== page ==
The delightful autobiography of an indefatigable lady
This is a new edition of the autobiography of
Mary Craig Kimbrough Sinclair (1883-1961). She started life innocently
and happily on her father's Mississippi Delta plantation but went on to
know deprivation and danger when she married Upton Sinclair, the crusading
social activist. As she joined him in his struggles to rescue "the
disinherited of the earth," collaborating with him in writing a shelf
of books, she gave up the moonlight and magnolias but not her grace.
After her death, Sinclair recalled her as "the loveliest woman I have ever
She moved North with him and began an exhilarating
new life. He was a Socialist and the celebrated muckraker whose novel
The Jungle (1906) was an exposť of the meatpacking industry.
Later, in 1943, he would win the Pulitzer Prize for his novel Dragon's
Teeth. Through him she became involved in social causes and came
to know many of America's intellectuals including such eminent figures
in the literary and political worlds as Walter Lippman, Sinclair Lewis,
Max Eastman, Floyd Dell, and Art Young. With her husband she traveled
throughout the United States and Europe. Her story is filled with
many great names--including Albert Einstein, Bertrand Russell, George Bernard
Shaw, Theodore Dreiser, H. L. Mencken, Charlie Chaplin, and Douglas Fairbanks--whom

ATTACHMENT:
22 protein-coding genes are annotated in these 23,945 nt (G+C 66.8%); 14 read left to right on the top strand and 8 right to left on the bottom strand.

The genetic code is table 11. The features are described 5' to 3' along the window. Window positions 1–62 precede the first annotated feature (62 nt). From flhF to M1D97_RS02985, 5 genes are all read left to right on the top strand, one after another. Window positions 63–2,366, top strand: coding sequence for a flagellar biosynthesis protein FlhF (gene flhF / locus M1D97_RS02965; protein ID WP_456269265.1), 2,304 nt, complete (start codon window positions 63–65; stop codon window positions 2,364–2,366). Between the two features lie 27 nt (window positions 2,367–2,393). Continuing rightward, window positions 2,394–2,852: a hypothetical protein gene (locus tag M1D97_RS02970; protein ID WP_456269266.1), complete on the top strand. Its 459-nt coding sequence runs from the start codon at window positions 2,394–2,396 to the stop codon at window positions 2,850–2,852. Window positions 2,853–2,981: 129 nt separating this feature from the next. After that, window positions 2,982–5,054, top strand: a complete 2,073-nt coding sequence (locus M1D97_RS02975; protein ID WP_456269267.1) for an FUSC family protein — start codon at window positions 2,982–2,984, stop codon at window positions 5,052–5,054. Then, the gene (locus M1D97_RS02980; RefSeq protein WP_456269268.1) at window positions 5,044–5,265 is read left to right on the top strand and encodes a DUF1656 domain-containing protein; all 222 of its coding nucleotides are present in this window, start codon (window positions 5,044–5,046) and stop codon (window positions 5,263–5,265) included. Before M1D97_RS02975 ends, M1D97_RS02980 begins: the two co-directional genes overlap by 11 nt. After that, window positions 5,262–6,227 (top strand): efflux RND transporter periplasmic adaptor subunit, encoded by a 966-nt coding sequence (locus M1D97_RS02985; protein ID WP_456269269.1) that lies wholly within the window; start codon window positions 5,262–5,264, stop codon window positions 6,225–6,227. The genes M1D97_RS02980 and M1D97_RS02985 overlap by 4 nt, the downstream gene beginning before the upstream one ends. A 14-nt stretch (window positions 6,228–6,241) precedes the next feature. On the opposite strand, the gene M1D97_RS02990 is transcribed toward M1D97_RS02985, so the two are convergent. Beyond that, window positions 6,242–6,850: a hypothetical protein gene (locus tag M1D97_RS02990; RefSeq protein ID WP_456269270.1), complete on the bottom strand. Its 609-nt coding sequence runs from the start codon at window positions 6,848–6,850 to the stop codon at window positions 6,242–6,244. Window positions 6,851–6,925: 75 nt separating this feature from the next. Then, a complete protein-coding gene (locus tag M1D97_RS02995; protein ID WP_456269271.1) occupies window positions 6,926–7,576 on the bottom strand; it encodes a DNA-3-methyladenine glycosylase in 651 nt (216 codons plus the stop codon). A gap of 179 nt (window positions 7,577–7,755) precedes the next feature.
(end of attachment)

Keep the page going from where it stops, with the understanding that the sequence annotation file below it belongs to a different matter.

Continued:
she and Sinclair counted among their friends.
As a child she once sat on Jefferson Davis's
knee. In her girlhood she was instructed in the southern graces.
Later she would be immersed in the world of demonstrations, distress, and
political pamphleteering for the liberal causes she and her husband espoused.
Their marriage of forty-eight years was
extraordinary and happy. Sinclair recalled her as "the helpmeet of
a man who set out to help in the ending of poverty and war in the world.
. . . It required many crusades in which he bankrupted himself and
her as well. It required a year-long entanglement in a bitter political
campaign [for the California governorship]. She helped him to write
and publish three million books and pamphlets."
Of her book he said, "This is the story
of a Southern belle, told by a real one."
Mary Craig Sinclair was born near Greenwood, Mississippi, a member
of a prominent, old-line Mississippi family from the Delta and the Gulf